|Número de publicación||US3074276 A|
|Tipo de publicación||Concesión|
|Fecha de publicación||22 Ene 1963|
|Fecha de presentación||20 Abr 1959|
|Fecha de prioridad||20 Abr 1959|
|Número de publicación||US 3074276 A, US 3074276A, US-A-3074276, US3074276 A, US3074276A|
|Inventores||Moos Walter S|
|Cesionario original||Moos Walter S|
|Exportar cita||BiBTeX, EndNote, RefMan|
|Citas de patentes (4), Citada por (25), Clasificaciones (15)|
|Enlaces externos: USPTO, Cesión de USPTO, Espacenet|
Jan. 22, 1963 w. s. Moos RADIOACTIVITY SMEAR SAMPLER 2 Sheets-Sheet 1 Filed April 20, 1959 Fig.1
Walter S. Moos 1N VEN TOR. M 06k- BY Zn aw 3m Jan. 1963 w. s. Moos 3,074,276
RADIOACTIVITY SMEAR SAMPLER Filed April 20, 1959 2 Sheets-Sheet 2 Fig.5
Waller S. Moos Mm BY M 1N VEN TOR.
Unite States atent Ofilice 3,'M,2?ii Patented Jan. 22, 1963 This invention relates to new and useful improvements in the means and techniques for preparation of samples for both bacteria and radioactivity count.
Although the principal application of the invention 1s in connection with the preparation of a counting sample for radioactivity suspected substances, it is to be clearly understood that the principles of the invention are equally applicable with other substances such as those with which bacteria count is the objective.
If areas such as walls, tables, floors, etc. are suspected to be contaminated with radioactive dust, flakes, deposits from evaporated liquids or other forms of radioactive contamination, the usual procedure is to collect samples of such material using filter or blotting paper. This paper is smeared over the area suspected to be contaminated, and the paper is cut in small disks to fit planchets which in turn are placed under a Geiger-Mueller counter or a scintillation probe and the activity is determined.
The invention improves the technique. Many of the steps necessary with the conventional methods are avoided, saving a considerable amount of time and better results are achieved. One of the samplers or this invention is placed on the suspected area and the inside disk of the sampler is strongly depressed with one finger. In this way the adhesive covering on the disk surface will make contact with the contaminant and retain it when the sampler is pulled oif the walls, table tops, etc. An inner disk in the assembly of this invention will snap back due to the spring action associated with it and automatically will protect the collected sample from being lost in part or whole by touching or rubbing the collecting surface. The adhesive can be a single use type which means discarding the sampler after it is used or it can be of a multiple use construction employing pressure sensitive tape, such as Scotch brand cellophane adhesive tape with an adhesive on both sides. After one use, the thin contaminated tape can be pulled off and replaced with a new tape without discarding the rest of the sampler mechanism.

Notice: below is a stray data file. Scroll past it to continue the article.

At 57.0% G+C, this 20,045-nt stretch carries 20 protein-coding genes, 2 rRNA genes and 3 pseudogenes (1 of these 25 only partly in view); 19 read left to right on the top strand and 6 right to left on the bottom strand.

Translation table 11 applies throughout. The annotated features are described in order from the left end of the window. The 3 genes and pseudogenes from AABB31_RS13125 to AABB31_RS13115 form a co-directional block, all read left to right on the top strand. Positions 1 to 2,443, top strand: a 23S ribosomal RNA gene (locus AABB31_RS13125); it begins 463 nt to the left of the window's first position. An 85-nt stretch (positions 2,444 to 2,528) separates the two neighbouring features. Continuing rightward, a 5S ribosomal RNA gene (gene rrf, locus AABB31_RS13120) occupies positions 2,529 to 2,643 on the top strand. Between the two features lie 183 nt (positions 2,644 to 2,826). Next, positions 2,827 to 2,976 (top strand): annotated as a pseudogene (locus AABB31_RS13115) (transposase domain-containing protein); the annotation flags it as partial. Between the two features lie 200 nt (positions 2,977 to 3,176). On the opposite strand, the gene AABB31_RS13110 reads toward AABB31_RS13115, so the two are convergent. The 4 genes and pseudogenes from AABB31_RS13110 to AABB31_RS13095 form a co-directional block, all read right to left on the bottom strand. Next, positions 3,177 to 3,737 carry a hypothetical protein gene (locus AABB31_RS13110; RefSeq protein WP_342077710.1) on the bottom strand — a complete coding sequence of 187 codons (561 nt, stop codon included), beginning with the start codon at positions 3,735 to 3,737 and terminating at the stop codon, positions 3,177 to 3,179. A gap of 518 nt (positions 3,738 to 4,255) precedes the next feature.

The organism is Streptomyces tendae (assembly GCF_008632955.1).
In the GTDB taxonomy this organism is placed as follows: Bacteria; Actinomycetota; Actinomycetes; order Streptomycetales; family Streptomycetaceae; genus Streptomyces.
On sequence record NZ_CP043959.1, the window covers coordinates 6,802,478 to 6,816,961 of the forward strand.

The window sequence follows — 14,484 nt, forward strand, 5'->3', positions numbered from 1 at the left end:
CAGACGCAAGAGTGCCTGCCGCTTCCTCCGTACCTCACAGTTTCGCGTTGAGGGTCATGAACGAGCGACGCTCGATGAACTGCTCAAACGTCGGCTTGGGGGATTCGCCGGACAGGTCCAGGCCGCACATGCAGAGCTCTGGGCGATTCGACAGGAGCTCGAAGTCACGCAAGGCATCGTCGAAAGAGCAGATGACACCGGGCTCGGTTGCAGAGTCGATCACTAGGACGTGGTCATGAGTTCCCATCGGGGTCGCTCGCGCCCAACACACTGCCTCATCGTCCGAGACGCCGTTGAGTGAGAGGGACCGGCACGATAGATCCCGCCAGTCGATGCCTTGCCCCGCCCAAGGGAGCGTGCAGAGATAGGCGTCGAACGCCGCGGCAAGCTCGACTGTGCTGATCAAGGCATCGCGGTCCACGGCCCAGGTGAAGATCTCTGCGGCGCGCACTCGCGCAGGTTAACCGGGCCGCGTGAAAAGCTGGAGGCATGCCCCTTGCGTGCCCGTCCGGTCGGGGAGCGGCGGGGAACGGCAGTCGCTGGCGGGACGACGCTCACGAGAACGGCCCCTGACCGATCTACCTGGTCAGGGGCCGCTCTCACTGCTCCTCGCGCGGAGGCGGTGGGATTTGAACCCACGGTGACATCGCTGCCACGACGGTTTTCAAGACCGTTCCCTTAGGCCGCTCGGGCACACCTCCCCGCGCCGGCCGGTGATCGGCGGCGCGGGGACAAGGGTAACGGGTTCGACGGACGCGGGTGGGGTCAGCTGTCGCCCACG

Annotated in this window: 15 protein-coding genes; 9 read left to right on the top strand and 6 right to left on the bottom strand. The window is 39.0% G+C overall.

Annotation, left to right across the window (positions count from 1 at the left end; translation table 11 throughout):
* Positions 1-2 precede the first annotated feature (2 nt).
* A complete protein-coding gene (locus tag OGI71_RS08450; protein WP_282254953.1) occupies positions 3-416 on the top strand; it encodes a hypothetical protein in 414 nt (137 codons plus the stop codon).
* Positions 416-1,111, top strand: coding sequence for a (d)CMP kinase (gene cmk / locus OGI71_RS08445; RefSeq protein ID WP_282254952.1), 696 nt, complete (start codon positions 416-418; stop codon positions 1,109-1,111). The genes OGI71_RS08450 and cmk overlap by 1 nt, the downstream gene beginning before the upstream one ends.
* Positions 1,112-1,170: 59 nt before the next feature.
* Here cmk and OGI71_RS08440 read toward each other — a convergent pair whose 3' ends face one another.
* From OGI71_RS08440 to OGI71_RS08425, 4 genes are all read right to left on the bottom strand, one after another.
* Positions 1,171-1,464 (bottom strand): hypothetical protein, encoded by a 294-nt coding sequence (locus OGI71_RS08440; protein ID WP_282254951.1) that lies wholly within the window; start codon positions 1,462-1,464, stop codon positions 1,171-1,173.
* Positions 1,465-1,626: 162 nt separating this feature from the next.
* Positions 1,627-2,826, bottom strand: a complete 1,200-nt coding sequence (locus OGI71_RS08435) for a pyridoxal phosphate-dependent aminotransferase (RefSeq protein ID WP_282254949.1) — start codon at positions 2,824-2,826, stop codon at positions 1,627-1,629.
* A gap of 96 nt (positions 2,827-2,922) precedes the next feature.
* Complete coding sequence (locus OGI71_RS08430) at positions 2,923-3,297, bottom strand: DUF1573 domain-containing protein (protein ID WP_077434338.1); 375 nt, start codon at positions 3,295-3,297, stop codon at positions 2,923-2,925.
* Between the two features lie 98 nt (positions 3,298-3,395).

The sampler of this invention may be mounted on top of another providing further protection against loss of the samples. The usual methods have the filter paper smears placed in envelopes and the material is often lost during carrying or manipulations. This difficulty is completely avoided by use of this invention.
To summarize some of the advantages of the invention:
(1) Always known sample area covered with collected material. In the old manner the sample size varied with which fingers were used, pressure applied etc., and the results were spotty coverings of different thickness of collected material.
(2) The samples with the new instrument are more uniform in thickness.
(3) Points 1 and 2 facilitate calculation of activity per unit area (no irregular areas like finger prints).
(4) No rubbing through of paper on rough surfaces.